La subrepresentación de mujeres invitadas a los programas dominicales en español es especialmente grave, considerando que las latinas "están más involucradas políticamente que sus pares masculinos", según la presidente de Voto Latino María Teresa Kumar, siendo asuntos como la salud reproductiva o la desigualdad salarial los que animan a votar.

    La programación dominical es una de las plataformas principales en las que se discute la coyuntura nacional y por ende, las programas de entrevistas juegan un rol principal en establecer la agenda política. Es crítico que se incluyan voces femeninas en la discusión de asuntos que afectan a la nación, ya que sus perspectivas pueden agregar una profundidad valiosa a las conversaciones. Además, algunos temas, como la salud reproductiva y la desigualdad salarial, afectan a las Latinas de manera desproporcionada.  

    La exclusión de mujeres como invitadas a los programas dominicales en español refleja una tendencia que demuestra la subrepresentación de latinas en programas de formato similar en inglés: En 2015, las latinas fueron solo el 1 por ciento del total de invitados a los programas dominicales de entrevistas en inglés, a pesar de que conforman el 9 por ciento de la población general.  


    Media Matters analizó cada invitado que apareció en el programa de Univision Al Punto y en el programa de Telemundo Enfoque del 3 de enero al 24 de abril usando iQ media, y codificando a cada invitado acorde a su género. Se consideraron invitados a todos los participantes que aparecieron en el programa para participar en discusiones significativas, que se definieron como dos personas o más, durante un segmento, hablando la una con la otra.

    Dina Radtke y Sarah Wasko aportaron a este estudio. 

  • Women Critically Underrepresented In Spanish-Language Sunday Shows

    Blog ››› ››› CRISTINA LóPEZ G. Versión en español

    Female voices were critically underrepresented on the Sunday interview shows of the main Spanish-language networks, Univision and Telemundo, in the first third of 2016.

    A Media Matters study analyzing all guest appearances from January 3 to April 24 on Spanish-language Sunday interview shows found that on Univision’s Al Punto, male guests appeared more than three times as often as female guests, while on Telemundo’s Enfoque, men appeared more than twice as often as women. During the time frame analyzed, Univision’s hour-long Al Punto had 76 percent male guests and only 24 percent female guests, and Telemundo’s half-hour show Enfoque brought in 68 percent men and 32 percent women.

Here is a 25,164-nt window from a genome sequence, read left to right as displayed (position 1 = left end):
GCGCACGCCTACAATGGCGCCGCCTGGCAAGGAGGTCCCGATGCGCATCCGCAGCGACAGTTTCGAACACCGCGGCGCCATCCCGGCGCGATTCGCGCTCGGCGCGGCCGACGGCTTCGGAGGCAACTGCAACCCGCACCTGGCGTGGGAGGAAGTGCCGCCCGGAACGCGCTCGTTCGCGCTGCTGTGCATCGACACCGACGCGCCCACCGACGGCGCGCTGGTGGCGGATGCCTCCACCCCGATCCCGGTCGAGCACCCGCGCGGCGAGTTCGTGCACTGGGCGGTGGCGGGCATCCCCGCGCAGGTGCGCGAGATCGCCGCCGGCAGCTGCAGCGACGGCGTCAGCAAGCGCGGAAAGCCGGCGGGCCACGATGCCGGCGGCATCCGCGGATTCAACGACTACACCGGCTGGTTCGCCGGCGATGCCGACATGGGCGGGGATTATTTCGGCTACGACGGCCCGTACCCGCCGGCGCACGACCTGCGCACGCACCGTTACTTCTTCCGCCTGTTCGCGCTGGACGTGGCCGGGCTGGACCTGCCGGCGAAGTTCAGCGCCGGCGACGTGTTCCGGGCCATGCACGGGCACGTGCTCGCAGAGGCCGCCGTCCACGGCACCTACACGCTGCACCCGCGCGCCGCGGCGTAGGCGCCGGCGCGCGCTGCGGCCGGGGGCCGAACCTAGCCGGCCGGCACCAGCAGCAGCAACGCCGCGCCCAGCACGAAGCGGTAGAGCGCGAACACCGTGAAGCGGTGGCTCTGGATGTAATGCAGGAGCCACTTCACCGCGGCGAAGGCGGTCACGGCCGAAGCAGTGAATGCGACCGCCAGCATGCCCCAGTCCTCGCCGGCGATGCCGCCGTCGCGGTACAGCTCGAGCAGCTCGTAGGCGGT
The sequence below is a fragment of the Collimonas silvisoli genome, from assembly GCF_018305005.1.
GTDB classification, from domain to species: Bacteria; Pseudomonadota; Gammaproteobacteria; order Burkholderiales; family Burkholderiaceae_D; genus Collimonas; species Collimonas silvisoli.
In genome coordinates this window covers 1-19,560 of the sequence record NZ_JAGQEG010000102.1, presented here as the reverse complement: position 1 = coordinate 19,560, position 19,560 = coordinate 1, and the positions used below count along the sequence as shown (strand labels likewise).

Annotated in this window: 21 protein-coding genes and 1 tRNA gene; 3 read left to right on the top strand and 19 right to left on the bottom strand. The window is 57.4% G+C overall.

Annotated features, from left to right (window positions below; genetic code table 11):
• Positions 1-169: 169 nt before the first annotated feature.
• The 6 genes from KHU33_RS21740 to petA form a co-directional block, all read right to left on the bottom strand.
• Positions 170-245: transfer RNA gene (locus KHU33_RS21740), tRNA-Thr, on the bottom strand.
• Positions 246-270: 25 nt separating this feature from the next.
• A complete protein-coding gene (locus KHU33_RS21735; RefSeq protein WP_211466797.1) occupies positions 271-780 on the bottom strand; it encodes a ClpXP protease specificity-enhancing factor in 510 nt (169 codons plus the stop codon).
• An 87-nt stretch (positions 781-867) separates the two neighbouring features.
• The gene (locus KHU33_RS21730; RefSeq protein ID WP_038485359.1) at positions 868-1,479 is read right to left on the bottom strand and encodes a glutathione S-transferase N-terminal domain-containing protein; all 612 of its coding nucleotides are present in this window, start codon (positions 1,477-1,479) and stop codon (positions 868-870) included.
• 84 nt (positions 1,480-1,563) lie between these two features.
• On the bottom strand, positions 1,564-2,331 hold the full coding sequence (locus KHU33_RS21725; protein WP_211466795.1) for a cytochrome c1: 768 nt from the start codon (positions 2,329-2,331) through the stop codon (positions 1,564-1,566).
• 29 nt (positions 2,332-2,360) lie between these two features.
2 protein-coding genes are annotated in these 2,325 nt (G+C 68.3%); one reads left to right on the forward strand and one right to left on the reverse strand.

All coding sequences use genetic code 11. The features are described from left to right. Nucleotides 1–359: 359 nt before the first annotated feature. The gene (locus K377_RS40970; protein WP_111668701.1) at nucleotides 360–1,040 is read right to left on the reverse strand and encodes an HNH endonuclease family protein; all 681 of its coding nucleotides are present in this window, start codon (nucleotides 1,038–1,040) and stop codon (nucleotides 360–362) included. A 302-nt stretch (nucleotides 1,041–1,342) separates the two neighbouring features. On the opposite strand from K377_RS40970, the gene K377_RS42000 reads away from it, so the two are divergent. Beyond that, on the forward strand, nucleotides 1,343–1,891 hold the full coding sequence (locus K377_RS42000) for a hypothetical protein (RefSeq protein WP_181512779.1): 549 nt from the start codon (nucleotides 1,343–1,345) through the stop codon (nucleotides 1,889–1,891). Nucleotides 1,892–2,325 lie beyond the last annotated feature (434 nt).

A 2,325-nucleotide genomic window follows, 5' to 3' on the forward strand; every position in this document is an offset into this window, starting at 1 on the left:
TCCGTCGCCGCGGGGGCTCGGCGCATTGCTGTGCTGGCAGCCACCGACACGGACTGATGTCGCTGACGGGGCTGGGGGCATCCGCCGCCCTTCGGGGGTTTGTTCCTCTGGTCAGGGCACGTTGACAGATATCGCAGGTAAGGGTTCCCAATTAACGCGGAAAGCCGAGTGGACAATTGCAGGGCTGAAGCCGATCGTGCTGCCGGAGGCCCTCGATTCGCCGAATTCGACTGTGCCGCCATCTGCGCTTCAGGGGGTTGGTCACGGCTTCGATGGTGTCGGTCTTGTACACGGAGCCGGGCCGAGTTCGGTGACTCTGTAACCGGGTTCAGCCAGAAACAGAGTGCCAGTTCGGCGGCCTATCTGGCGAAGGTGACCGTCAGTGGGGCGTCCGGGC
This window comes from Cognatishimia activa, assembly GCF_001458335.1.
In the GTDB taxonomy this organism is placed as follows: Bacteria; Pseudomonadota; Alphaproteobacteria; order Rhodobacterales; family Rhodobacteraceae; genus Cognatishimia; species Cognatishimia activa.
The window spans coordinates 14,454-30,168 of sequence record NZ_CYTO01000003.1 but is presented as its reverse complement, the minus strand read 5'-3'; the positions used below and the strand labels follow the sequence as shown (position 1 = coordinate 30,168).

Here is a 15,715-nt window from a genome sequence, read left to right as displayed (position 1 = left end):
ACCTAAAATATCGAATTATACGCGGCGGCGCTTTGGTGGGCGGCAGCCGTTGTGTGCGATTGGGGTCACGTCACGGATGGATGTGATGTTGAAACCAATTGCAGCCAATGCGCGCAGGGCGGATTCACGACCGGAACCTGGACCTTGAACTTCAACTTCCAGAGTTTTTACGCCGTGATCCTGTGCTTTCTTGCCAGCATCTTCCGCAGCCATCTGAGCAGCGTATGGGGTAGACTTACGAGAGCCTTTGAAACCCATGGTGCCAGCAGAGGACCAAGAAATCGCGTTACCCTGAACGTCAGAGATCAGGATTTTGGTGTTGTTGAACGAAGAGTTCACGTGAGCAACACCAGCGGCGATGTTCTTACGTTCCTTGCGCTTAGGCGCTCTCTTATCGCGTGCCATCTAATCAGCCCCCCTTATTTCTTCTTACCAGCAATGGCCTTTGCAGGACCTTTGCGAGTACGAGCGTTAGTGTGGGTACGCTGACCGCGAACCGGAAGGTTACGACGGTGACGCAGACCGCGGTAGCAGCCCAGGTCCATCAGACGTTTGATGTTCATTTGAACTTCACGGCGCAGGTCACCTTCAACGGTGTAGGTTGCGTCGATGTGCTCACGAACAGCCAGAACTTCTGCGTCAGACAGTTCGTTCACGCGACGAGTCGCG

The underrepresentation of female guests on Spanish-language Sunday shows is especially glaring considering that Latinas “are more politically involved than their male peers,” according to Voto Latino president María Teresa Kumar, with issues like reproductive health and the wage gap likely driving them to the polls.

    Sunday shows are a primary setting for discussing current events and thus play a major role in setting the political agenda. It is critical that women’s voices are included in the discussion of issues affecting the nation, as their perspectives can add valuable depth to the conversations. And some issues, like reproductive rights and wage inequality, impact Latinas disproportionately.

    The dearth of female guests on Spanish-language Sunday shows follows a trend of underrepresentation of Latinas on English-language shows of similar format: In 2015, Latinas accounted for only 1 percent of total Sunday show guests, despite making up 9 percent of the general population.


    Media Matters analyzed every guest appearance on Univision’s Al Punto and Telemundo’s Enfoque from January 3 to April 24 using iQ media, coding guest appearances for gender. All participants appearing to engage in significant discussion -- defined as at least two speakers in the segment talking to one another -- were considered guests.

    Dina Radtke and Sarah Wasko contributed to this report.